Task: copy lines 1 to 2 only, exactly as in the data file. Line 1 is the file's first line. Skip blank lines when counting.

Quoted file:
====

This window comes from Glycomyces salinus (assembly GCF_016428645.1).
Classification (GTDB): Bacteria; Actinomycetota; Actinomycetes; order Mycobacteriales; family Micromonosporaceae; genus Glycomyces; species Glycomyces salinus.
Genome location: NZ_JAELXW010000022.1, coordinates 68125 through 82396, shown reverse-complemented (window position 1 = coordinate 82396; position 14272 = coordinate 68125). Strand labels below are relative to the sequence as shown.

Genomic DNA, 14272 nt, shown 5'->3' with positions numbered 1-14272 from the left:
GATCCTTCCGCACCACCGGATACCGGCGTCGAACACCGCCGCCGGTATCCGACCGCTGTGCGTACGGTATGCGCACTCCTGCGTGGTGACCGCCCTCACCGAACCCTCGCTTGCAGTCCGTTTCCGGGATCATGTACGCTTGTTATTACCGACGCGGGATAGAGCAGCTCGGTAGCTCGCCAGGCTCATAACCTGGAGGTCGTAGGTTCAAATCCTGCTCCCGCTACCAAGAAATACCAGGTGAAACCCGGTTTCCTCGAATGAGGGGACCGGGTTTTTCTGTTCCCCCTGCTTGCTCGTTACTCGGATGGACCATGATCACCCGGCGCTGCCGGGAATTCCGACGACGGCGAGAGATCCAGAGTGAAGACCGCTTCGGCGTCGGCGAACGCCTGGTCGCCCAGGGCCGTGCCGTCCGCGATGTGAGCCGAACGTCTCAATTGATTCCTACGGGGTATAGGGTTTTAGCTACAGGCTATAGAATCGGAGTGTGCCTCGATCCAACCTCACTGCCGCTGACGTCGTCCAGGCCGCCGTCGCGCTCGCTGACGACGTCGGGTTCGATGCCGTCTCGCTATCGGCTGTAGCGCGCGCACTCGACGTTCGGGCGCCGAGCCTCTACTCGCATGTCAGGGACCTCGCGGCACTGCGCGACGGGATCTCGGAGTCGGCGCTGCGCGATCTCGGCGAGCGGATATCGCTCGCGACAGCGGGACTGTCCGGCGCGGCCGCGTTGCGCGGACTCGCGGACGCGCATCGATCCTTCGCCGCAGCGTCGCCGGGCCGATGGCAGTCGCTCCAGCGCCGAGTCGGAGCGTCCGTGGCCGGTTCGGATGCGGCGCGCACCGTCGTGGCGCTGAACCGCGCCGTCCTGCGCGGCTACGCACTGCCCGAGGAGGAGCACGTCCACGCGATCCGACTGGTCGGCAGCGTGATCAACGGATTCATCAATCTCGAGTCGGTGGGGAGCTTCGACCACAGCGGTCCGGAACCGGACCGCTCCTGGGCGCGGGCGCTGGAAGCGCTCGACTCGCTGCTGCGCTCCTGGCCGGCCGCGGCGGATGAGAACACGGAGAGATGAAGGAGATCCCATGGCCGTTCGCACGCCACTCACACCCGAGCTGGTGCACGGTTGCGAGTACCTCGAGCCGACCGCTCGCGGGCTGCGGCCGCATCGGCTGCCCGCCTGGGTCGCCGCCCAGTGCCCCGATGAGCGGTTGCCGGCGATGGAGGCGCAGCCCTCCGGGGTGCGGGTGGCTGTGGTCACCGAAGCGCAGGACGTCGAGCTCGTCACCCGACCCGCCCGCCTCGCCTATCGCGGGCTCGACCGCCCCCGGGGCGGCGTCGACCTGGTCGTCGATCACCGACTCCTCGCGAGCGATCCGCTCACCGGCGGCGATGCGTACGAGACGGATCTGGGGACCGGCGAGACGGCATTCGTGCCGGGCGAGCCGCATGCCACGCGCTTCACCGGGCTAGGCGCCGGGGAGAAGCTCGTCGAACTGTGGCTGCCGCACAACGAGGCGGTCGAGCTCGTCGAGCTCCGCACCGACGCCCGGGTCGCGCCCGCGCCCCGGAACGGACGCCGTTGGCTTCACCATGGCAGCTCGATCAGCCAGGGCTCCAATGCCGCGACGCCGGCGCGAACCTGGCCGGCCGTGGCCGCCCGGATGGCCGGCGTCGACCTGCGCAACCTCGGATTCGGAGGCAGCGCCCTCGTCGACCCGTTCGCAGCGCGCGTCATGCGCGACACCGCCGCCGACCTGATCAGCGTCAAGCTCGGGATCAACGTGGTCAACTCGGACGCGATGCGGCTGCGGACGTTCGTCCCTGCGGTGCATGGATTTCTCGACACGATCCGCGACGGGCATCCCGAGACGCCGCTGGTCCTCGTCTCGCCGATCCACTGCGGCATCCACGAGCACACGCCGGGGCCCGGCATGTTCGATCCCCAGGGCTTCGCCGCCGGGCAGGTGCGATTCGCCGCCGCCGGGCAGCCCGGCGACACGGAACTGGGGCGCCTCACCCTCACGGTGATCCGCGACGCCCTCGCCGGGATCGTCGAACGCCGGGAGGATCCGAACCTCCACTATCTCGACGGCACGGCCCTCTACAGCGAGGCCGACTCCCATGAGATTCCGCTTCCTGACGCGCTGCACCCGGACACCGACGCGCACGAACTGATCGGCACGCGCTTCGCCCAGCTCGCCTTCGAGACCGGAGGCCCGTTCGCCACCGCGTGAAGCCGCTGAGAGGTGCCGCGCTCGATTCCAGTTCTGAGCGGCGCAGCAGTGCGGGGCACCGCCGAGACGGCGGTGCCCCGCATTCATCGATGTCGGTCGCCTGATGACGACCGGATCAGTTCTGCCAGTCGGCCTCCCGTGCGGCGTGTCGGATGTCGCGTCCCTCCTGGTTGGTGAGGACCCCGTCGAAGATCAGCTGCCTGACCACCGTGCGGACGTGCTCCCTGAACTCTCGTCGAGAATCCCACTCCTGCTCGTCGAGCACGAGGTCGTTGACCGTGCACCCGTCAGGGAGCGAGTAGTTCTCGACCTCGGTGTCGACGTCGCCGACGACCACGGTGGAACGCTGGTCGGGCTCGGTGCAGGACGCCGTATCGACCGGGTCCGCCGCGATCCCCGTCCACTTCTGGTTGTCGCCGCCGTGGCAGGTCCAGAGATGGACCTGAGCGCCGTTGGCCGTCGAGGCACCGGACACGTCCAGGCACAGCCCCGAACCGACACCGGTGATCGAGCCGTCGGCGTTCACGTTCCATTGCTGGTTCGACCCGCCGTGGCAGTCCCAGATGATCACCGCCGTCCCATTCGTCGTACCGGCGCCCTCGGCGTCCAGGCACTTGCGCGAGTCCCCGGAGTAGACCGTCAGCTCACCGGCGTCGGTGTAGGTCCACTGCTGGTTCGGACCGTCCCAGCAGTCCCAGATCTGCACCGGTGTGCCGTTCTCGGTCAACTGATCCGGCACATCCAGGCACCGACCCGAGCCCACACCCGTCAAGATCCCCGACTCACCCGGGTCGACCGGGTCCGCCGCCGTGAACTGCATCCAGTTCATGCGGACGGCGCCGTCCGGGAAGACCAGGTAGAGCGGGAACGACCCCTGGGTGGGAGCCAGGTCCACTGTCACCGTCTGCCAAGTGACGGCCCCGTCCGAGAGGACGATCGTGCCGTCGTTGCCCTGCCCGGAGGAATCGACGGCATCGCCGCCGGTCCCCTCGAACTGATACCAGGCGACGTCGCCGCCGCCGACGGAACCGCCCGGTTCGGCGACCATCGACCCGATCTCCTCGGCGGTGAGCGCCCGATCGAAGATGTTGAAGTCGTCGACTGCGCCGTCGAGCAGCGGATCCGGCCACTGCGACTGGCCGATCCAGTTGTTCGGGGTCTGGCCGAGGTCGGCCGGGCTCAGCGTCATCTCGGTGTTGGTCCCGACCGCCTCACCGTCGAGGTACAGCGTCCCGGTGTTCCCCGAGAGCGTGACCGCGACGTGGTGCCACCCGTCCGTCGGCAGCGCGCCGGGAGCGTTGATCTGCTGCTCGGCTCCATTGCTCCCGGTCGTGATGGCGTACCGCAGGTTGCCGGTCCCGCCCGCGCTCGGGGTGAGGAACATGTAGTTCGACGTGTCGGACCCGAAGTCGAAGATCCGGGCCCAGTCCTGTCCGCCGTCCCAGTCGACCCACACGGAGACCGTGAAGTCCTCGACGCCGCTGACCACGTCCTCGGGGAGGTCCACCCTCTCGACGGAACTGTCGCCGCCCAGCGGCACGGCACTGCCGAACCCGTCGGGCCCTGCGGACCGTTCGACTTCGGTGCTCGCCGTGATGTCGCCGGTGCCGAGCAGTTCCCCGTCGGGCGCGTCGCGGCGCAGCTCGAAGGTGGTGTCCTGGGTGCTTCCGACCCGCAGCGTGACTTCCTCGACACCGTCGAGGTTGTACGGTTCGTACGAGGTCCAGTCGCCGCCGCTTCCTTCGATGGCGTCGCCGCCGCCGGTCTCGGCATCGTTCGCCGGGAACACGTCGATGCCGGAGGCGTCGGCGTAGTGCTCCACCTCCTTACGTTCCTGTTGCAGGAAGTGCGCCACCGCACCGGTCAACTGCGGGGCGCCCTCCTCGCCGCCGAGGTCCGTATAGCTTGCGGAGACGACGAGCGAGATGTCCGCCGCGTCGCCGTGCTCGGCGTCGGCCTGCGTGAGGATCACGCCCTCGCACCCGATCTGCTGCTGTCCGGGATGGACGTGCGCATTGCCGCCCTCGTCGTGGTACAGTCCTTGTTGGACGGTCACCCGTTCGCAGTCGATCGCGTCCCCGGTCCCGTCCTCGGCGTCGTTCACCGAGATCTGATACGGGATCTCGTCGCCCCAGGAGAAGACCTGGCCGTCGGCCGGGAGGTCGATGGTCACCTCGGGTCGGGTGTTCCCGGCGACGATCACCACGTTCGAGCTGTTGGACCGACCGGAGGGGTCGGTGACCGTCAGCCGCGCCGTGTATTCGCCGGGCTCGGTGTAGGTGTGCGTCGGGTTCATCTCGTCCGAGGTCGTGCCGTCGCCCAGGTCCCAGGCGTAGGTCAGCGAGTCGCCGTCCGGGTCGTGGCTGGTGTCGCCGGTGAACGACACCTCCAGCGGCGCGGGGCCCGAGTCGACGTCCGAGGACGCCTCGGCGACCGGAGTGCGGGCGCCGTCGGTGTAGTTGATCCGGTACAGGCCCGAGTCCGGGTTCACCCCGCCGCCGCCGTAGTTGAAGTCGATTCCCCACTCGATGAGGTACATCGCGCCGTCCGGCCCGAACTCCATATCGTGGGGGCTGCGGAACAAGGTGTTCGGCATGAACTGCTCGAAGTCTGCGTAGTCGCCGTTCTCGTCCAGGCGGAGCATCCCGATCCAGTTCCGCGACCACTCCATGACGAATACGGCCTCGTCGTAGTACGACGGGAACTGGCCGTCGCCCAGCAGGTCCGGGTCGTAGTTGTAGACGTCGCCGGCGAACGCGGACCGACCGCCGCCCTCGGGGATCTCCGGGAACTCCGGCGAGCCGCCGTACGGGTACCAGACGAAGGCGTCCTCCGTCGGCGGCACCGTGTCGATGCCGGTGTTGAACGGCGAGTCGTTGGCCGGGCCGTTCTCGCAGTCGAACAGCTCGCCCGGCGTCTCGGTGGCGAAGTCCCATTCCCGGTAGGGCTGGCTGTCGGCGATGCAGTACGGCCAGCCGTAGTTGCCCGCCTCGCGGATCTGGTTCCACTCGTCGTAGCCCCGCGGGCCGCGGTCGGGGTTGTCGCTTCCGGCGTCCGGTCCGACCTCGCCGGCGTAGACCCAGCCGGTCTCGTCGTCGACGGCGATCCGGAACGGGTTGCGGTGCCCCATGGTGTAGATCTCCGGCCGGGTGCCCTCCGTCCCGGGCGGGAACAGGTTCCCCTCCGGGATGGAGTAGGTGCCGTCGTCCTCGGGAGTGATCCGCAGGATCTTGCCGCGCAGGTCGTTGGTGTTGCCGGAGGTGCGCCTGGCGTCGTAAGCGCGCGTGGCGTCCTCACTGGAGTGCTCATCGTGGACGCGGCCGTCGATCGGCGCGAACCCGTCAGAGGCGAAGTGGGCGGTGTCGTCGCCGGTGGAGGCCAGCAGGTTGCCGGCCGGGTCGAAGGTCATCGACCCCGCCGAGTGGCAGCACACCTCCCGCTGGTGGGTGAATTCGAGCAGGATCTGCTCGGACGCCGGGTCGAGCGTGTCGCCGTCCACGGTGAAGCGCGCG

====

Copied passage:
This window comes from Glycomyces salinus (assembly GCF_016428645.1).
Classification (GTDB): Bacteria; Actinomycetota; Actinomycetes; order Mycobacteriales; family Micromonosporaceae; genus Glycomyces; species Glycomyces salinus.